Congratulations to the Victorian team, commiserations to the South Australians, and I believe both teams will go into the one of the Indian competitions later on this year to play for a lot more lucrative moneys. Good luck to all.
Women’s National Cricket League
Queensland v Western Australia
Western Australia 9/268; Queensland 130 (36.1 overs) – Western Australia won by 138 runs
            Disappointing game as Western Australia dominated from start to finish, leaving Queensland floundering at home.
Women’s National Cricket League Twenty20
New South Wales v Victoria
            This was played as the curtain-raiser to the Victoria/South Australia men’s match, and so there is no home ground advantage for either team here.
Victoria 5/127; New South Wales 75 (16 overs) – Victoria won by 52 runs
            Disappointing final. But it did make for a nice weekend for followers of Victorian cricket.

A-League – Round Nineteen
            Oh yes, you thought this round was over, didn’t you? Ha! I say. Ha!
Adelaide United 2 def by Perth Glory 3
            And thus Adelaide’s finals hopes disappear up their own egos.
Round 24
Perth Glory 2 def Wellington Phoenix 0
Central Coast Mariners 1 drew with Gold Coast United 1
Melbourne Victory 2 def Adelaide United 0
            For the ninth time in a row, Melbourne have done Adelaide. It’s no longer funny. It’s now officially sad.
North Queensland Fury 1 drew with Brisbane Roar 1
Newcastle Jets 1 def by Sydney 3

NBL Round Seventeen
Melbourne 100 def Perth 86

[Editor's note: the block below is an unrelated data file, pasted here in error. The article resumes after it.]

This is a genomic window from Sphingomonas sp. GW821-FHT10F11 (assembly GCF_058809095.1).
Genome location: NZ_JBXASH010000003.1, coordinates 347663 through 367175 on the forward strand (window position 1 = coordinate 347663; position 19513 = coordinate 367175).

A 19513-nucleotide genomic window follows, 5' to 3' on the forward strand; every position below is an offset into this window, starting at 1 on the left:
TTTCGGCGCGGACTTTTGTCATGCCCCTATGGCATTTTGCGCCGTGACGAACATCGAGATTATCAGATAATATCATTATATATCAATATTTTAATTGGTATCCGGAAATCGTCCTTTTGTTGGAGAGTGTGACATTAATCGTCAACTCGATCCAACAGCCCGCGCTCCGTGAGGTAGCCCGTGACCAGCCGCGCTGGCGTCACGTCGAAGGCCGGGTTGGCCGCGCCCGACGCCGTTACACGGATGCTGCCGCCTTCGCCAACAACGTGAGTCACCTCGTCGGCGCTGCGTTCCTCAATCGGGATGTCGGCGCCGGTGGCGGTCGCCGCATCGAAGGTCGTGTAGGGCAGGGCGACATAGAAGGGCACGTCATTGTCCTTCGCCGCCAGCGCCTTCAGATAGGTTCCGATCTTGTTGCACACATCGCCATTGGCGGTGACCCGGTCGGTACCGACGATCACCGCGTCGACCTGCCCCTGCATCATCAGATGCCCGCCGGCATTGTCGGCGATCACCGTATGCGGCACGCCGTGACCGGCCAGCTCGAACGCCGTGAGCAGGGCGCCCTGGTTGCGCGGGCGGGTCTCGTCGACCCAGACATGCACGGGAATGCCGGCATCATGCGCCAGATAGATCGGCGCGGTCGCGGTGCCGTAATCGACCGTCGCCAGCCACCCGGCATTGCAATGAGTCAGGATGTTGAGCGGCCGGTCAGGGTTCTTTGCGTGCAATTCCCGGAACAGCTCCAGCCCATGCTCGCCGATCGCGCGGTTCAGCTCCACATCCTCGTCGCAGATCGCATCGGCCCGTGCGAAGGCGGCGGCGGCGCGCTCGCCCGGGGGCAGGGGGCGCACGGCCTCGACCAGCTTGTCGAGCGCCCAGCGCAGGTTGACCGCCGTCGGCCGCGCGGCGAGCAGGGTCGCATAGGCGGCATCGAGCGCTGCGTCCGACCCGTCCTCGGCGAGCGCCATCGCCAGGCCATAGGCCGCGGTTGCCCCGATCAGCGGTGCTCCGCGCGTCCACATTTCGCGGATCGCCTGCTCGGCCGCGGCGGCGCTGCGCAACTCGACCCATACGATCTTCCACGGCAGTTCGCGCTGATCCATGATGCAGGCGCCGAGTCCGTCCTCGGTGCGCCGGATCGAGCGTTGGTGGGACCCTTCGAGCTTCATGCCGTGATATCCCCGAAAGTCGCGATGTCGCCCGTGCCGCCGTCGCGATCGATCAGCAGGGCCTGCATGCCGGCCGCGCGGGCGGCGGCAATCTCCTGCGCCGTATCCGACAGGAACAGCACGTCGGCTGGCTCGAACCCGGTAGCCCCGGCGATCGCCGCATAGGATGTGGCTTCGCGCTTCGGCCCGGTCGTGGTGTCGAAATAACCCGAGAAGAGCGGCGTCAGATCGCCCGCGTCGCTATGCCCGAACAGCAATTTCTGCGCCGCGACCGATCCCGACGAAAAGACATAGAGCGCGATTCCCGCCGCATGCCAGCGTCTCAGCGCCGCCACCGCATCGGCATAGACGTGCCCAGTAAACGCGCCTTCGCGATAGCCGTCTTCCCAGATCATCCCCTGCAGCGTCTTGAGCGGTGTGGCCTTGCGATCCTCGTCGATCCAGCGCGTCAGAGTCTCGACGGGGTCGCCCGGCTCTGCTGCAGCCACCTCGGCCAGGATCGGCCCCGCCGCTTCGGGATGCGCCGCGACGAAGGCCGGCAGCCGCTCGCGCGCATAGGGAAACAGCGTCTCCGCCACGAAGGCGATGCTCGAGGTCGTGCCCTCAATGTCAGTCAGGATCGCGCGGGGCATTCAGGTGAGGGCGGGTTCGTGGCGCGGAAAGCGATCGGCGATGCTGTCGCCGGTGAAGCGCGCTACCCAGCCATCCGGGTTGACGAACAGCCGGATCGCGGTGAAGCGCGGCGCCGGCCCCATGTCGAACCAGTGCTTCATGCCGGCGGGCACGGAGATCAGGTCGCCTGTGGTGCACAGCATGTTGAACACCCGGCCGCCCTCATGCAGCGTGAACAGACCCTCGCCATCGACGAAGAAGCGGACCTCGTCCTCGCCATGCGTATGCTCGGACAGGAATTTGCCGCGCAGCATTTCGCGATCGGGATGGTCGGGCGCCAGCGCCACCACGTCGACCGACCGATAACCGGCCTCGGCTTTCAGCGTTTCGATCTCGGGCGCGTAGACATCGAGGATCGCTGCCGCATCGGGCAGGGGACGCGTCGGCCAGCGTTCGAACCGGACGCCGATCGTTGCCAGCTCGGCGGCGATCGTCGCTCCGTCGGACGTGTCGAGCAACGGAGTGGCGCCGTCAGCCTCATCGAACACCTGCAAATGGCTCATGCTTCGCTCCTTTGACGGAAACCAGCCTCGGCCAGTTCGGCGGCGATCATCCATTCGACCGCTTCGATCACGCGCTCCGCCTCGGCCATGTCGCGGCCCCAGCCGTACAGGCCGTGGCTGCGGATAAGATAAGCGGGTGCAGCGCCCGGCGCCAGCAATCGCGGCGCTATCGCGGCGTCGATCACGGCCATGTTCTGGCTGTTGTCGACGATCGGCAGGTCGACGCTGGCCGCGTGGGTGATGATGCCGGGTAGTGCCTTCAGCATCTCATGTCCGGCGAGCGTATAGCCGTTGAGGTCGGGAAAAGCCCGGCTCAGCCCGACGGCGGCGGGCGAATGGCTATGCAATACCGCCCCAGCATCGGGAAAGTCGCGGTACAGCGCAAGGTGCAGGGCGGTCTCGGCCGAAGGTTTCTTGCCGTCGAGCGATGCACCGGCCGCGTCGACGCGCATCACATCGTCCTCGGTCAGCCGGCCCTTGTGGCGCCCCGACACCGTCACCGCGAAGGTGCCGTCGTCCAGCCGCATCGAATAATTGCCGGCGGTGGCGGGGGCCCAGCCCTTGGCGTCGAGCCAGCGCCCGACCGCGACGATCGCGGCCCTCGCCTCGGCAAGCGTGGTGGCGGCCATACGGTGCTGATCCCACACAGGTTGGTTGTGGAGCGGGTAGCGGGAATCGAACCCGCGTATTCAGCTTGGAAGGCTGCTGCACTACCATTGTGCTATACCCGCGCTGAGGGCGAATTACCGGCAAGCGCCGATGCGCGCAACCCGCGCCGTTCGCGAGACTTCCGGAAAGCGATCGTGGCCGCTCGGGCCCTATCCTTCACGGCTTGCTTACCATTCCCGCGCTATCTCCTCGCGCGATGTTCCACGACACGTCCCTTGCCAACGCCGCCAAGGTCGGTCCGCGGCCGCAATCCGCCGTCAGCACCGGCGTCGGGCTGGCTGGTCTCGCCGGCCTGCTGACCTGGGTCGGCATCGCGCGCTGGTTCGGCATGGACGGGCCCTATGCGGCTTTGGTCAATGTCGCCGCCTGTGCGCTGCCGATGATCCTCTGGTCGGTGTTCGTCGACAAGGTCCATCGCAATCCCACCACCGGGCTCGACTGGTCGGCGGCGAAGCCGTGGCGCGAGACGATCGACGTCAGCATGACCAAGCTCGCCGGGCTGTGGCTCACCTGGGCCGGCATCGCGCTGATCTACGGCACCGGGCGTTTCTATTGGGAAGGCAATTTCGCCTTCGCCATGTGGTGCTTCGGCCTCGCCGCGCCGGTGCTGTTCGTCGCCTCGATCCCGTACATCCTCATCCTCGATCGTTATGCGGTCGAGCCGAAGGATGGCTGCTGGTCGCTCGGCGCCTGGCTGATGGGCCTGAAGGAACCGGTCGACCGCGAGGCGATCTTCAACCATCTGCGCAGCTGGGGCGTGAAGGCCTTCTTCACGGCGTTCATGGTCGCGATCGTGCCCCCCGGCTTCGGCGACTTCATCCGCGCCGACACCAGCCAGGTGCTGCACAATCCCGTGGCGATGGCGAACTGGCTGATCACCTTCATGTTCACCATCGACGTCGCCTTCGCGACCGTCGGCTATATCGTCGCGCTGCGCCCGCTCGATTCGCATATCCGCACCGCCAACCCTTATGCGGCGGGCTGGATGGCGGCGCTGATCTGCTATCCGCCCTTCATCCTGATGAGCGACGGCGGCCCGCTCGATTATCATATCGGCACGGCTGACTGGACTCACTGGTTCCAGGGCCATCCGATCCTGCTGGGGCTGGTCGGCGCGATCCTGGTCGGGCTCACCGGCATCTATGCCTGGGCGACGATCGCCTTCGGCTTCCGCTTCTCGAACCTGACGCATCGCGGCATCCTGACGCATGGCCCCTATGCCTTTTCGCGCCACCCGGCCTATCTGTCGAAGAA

Wollongong 93 def Townsville 86
New Zealand 103 def Adelaide 89
            You have to wonder how much the allegations of financial inconsistencies levelled against one of the club’s financial benefactors has affected Adelaide.
Townsville 73 def Wollongong 59
Perth 94 def Melbourne 78
Cairns 87 def Townsville 81
Gold Coast 81 def by New Zealand 95
WNBL Round Fifteen
AIS 51 def by Sydney 87
Bendigo 89 def Adelaide 86
Logan 67 def by Bulleen 93
Perth 61 def Dandenong 55
Canberra 81 def Sydney 78
Townsville 86 def by Bulleen 100
Adelaide 74 def Dandenong 66

Australian Open
Nothing much to report as we are half way through the tournament. The seeds in the women’s side have been dropping like flies, while the men seem to be sticking to the script a little more.
            But here’s the third round results for the singles (next week I’ll cover all champions, I hope) just to give an idea of who is headed where. Following tennis reporting protocol, the numbers in parentheses indicate the seeding of the player involved.
Ladies Singles (3rd round)
Dinara Safina (2) def Elena Baltacha, 6-1, 6-2
Svetlana Kuznetsova (3) def Angelique Kerber, 3-6, 7-5, 6-4
Alona Bondarenko (31) def Jelena Jankovic (8), 6-2, 6-3